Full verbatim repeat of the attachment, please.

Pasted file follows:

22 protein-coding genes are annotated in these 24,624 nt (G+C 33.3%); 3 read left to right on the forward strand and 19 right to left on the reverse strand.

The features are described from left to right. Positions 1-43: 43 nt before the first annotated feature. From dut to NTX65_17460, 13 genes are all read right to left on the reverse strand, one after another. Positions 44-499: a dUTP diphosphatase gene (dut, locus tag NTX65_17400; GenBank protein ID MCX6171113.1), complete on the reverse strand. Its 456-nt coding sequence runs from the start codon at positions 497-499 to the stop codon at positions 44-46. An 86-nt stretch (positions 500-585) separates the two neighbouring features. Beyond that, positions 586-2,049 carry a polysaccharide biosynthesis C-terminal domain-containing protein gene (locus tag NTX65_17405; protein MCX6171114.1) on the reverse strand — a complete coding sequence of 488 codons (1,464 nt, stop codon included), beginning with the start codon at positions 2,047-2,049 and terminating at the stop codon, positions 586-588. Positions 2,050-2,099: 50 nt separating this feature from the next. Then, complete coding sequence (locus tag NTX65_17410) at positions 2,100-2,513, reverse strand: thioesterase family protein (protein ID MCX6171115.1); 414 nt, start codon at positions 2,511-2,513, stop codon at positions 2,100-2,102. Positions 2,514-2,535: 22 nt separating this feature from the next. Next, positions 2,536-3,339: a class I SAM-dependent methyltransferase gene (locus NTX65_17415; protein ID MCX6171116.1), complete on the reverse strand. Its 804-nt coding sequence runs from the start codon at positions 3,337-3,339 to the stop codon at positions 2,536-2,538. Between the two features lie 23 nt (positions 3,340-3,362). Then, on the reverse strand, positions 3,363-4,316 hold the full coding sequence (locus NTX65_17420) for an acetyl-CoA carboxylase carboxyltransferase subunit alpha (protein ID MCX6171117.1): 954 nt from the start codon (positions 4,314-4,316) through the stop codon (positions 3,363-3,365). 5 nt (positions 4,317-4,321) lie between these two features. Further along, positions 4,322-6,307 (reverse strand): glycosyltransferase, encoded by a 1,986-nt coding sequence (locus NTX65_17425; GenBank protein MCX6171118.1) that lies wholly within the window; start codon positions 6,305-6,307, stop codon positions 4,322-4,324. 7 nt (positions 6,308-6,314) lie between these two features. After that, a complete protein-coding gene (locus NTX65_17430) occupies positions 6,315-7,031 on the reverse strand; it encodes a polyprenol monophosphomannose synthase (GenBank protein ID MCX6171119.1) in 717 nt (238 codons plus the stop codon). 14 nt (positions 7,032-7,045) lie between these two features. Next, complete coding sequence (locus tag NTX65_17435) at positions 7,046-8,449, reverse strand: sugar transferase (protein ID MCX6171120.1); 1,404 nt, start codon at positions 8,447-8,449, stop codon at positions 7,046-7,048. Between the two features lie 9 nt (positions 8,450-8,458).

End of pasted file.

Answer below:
22 protein-coding genes are annotated in these 24,624 nt (G+C 33.3%); 3 read left to right on the forward strand and 19 right to left on the reverse strand.

The features are described from left to right. Positions 1-43: 43 nt before the first annotated feature. From dut to NTX65_17460, 13 genes are all read right to left on the reverse strand, one after another. Positions 44-499: a dUTP diphosphatase gene (dut, locus tag NTX65_17400; GenBank protein ID MCX6171113.1), complete on the reverse strand. Its 456-nt coding sequence runs from the start codon at positions 497-499 to the stop codon at positions 44-46. An 86-nt stretch (positions 500-585) separates the two neighbouring features. Beyond that, positions 586-2,049 carry a polysaccharide biosynthesis C-terminal domain-containing protein gene (locus tag NTX65_17405; protein MCX6171114.1) on the reverse strand — a complete coding sequence of 488 codons (1,464 nt, stop codon included), beginning with the start codon at positions 2,047-2,049 and terminating at the stop codon, positions 586-588. Positions 2,050-2,099: 50 nt separating this feature from the next. Then, complete coding sequence (locus tag NTX65_17410) at positions 2,100-2,513, reverse strand: thioesterase family protein (protein ID MCX6171115.1); 414 nt, start codon at positions 2,511-2,513, stop codon at positions 2,100-2,102. Positions 2,514-2,535: 22 nt separating this feature from the next. Next, positions 2,536-3,339: a class I SAM-dependent methyltransferase gene (locus NTX65_17415; protein ID MCX6171116.1), complete on the reverse strand. Its 804-nt coding sequence runs from the start codon at positions 3,337-3,339 to the stop codon at positions 2,536-2,538. Between the two features lie 23 nt (positions 3,340-3,362). Then, on the reverse strand, positions 3,363-4,316 hold the full coding sequence (locus NTX65_17420) for an acetyl-CoA carboxylase carboxyltransferase subunit alpha (protein ID MCX6171117.1): 954 nt from the start codon (positions 4,314-4,316) through the stop codon (positions 3,363-3,365). 5 nt (positions 4,317-4,321) lie between these two features. Further along, positions 4,322-6,307 (reverse strand): glycosyltransferase, encoded by a 1,986-nt coding sequence (locus NTX65_17425; GenBank protein MCX6171118.1) that lies wholly within the window; start codon positions 6,305-6,307, stop codon positions 4,322-4,324. 7 nt (positions 6,308-6,314) lie between these two features. After that, a complete protein-coding gene (locus NTX65_17430) occupies positions 6,315-7,031 on the reverse strand; it encodes a polyprenol monophosphomannose synthase (GenBank protein ID MCX6171119.1) in 717 nt (238 codons plus the stop codon). 14 nt (positions 7,032-7,045) lie between these two features. Next, complete coding sequence (locus tag NTX65_17435) at positions 7,046-8,449, reverse strand: sugar transferase (protein ID MCX6171120.1); 1,404 nt, start codon at positions 8,447-8,449, stop codon at positions 7,046-7,048. Between the two features lie 9 nt (positions 8,450-8,458).